Democrat Hillary Clinton distributes her message by stating conflicts in the country and around the world and what her plan is in order to improve the situation. Her motives are improving the lives of the people and as a democrat she wants what is best for the country as a whole in order to progress in a healthy and sustainable country as one. A persuasive technique Clinton uses is repetition at the end of every slide when she states that “Hillary Clinton is the leader who will lead America with cleverness, originality, and innovative spirit.” By using repetition she is assuring the citizens that Clinton will be a leader and take actions to better the country since she wants the people to have this image of her. She also appeals to emotions when she mentions another country and the struggles children face when they cannot make it to their fifth birthday. Through this technique Clinton shows that in the presidency she will work with the people in the country as well as neighboring countries in order to improve health and our country as a whole.
The main persuasion technique that Republican Rick Santorum puts in practice in his advertisement is authoritative language, patriotic music and images. In an authoritative voice Santorum’s talks about a series of ideas that make up his platform. However the manner in which he says it is overly assertive, and has an air of arrogance to it. The authoritative and unduly promising tone almost inspires disconfidence. The background music is a patriotic theme song that he combines with a series of images of her sitting at a desk in front of several all American setting. Although the message about patriotism and unity is clear, the strategy he chose of sitting at a desk in front of a hospital or school, does not seem very natural. The persuasion techniques of this advertisement are not very effective.
This is an excellent strategy made by the Clinton administration. The argument presented in this television advertisement is a very persuasive one. She’s looking at gaining the support of the age bracket in retirement or nearing retirement. These are the folks that not only vote the most, statistically speaking, but are also Bill Clinton’s main supporters.
Furthermore, Hillary Clinton’s television advertisement consist more of a hopeful promises rather than empirical evidence. The few facts that are included, are utilized in a successful manner. The only two fact that this advertisement presents is the range of average social security benefits paid to retired workers annually which lies within $1,230 to $14,760. She also points out that the federal poverty line currently resides at $19,530. Although it would have been beneficial for more factual information to be presented, the few facts do present a strong case. They illustrate a pressing issue festering within the United States; economic stability among retired Americans, without adequate support from the US government. Clinton’s use of minimal evidence was not optimal, but did have positive outcomes.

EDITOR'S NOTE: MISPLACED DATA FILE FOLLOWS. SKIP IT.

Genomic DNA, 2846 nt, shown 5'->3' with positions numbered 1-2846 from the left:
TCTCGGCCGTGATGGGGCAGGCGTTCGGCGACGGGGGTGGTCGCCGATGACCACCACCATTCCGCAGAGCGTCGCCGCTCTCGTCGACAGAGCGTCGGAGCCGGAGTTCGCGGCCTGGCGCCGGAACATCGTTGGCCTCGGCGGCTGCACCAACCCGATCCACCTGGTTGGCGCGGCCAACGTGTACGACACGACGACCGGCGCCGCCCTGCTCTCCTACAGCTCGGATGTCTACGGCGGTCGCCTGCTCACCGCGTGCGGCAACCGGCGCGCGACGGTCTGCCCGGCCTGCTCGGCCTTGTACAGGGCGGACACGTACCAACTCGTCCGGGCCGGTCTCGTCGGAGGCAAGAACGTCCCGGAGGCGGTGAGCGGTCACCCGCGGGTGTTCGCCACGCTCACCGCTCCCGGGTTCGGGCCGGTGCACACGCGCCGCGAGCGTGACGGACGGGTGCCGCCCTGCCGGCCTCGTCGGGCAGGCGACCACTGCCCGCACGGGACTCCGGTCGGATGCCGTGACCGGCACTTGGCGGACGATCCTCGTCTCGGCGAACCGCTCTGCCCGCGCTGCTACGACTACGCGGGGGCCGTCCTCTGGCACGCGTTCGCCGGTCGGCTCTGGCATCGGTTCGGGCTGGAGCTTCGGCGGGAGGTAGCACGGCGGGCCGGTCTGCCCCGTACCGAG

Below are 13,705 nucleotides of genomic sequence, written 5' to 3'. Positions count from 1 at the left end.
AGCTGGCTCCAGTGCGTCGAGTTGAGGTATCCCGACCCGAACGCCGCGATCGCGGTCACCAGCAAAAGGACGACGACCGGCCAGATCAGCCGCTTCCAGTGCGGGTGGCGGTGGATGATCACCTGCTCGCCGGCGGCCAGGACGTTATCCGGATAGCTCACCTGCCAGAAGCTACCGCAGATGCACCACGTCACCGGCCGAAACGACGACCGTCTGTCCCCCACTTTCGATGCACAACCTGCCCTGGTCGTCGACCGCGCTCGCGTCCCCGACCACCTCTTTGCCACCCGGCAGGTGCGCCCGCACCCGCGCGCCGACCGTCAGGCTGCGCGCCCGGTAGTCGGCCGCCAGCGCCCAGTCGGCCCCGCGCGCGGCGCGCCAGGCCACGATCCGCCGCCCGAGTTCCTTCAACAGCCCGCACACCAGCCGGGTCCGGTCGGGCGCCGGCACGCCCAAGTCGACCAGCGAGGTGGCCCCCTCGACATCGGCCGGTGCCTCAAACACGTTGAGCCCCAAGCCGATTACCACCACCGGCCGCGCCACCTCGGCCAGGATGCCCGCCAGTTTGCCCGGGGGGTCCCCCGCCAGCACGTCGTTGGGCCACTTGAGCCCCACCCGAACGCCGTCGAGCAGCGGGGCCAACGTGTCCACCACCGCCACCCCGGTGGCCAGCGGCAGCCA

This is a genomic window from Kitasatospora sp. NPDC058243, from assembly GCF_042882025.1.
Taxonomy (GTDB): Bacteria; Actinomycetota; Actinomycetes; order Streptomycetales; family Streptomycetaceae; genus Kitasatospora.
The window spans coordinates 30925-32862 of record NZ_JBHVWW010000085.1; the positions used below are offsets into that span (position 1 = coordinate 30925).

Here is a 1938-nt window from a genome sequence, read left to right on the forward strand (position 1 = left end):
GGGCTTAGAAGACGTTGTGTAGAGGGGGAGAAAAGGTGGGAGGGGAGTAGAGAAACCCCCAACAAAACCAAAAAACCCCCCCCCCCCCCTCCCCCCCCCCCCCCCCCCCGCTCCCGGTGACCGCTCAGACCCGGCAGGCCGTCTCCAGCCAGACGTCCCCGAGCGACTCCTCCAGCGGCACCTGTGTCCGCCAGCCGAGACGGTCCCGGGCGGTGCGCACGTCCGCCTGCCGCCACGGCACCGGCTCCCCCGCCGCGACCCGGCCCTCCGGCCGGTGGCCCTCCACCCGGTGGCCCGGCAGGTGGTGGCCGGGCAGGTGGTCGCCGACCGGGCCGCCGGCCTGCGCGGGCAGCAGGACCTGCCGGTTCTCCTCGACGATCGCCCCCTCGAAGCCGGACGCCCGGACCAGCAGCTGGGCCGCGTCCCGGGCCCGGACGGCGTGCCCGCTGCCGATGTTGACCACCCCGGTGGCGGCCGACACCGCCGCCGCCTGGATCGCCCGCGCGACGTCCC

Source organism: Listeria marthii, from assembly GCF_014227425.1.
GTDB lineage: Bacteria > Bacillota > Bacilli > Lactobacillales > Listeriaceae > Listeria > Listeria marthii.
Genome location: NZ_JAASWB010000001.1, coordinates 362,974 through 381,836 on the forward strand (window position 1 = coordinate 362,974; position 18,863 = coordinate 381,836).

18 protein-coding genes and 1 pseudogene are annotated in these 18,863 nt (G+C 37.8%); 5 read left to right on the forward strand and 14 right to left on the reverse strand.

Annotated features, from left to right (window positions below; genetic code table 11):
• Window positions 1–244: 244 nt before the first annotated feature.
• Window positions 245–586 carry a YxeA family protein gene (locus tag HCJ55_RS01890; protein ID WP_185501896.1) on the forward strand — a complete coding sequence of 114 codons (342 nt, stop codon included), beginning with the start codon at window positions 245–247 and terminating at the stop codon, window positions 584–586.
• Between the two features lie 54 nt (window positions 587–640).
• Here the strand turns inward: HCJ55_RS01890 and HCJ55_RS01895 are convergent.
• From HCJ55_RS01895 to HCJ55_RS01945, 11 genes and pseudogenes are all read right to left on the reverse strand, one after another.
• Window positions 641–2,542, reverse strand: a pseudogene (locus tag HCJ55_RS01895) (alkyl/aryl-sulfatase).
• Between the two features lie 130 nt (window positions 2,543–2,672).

Santorum’s television advertising is ineffective due to the void of any facts. This advertisement is a series of promises that are not adequately backed by facts. His point does not align with logic or reality. He makes outlandish claims that radical feminist have destroyed the traditional nuclear family and undermines how individualism has remained central throughout the history of the United States, ignoring the fact that the core of our constitution emphasizes the individual rights.
The United States will need to decide if it is going to keep believing in empty promises or if change will be created based on real facts.
The emotional tone in Senator Clinton’s advertisement was quite effective and persuasive. She appeals to the people by displaying a series of unhappy elderly people working low-wage jobs. The public does not want to see this happening because it is not what should be happening in society. Clinton also poses rhetorical questions that create a powerful argument such as; “Are we going to allow our older Americans to slip into poverty, simply because the government is unprepared to assist them?” The language used in this advertisement embodies an appeal to emotion tone as a way of persuasion.
In analyzing the advertisement Senator Rick Santorum produced for the American people, it is apparent that the the things he is saying as well as the way he is attempting to persuade is unappealing. The advertisement presents no emotion, just a string of proclamations that the candidate seems to want to force people to believe. The tone in which Santorum relays his message comes across as extremely assertive and condescending. For example “As a man of God, I support the people of faith in their argument against obamacare as it is seen as a sin in the eyes of the catholic church.” This statement implies that his Catholicism makes him superior over others. Santorum’s advertisement seems to be unconvincing, it is simply a public commercial with hollow promises.
In conclusion, as election day nears, the race intensifies and the candidates bring their A-game to the American people. These eight candidates have poured their efforts into gaining people’s vote. Both Republican and Democratic candidates distributed their message in a clever little television commercial. The television advertisements were strategically put together with emotions, pictures, music, impressive facts and other excellent elements. All this to convince citizens that they are the best option. But who is the best option? Who had the best presentation of their platform in their television analysis? Who is sincere? Who will be the the United States President in 2016? That is only up you?